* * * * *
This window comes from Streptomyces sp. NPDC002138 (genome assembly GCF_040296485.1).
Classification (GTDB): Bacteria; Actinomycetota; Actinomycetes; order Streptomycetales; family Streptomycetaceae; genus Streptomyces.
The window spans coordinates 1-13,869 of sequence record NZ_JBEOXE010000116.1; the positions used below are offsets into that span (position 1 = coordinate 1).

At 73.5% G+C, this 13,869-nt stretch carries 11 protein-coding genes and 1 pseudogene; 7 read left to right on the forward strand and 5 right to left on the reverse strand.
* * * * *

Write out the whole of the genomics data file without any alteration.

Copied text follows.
This window comes from Streptomyces sp. NPDC002138 (genome assembly GCF_040296485.1).
Classification (GTDB): Bacteria; Actinomycetota; Actinomycetes; order Streptomycetales; family Streptomycetaceae; genus Streptomyces.
The window spans coordinates 1-13,869 of sequence record NZ_JBEOXE010000116.1; the positions used below are offsets into that span (position 1 = coordinate 1).

At 73.5% G+C, this 13,869-nt stretch carries 11 protein-coding genes and 1 pseudogene; 7 read left to right on the forward strand and 5 right to left on the reverse strand.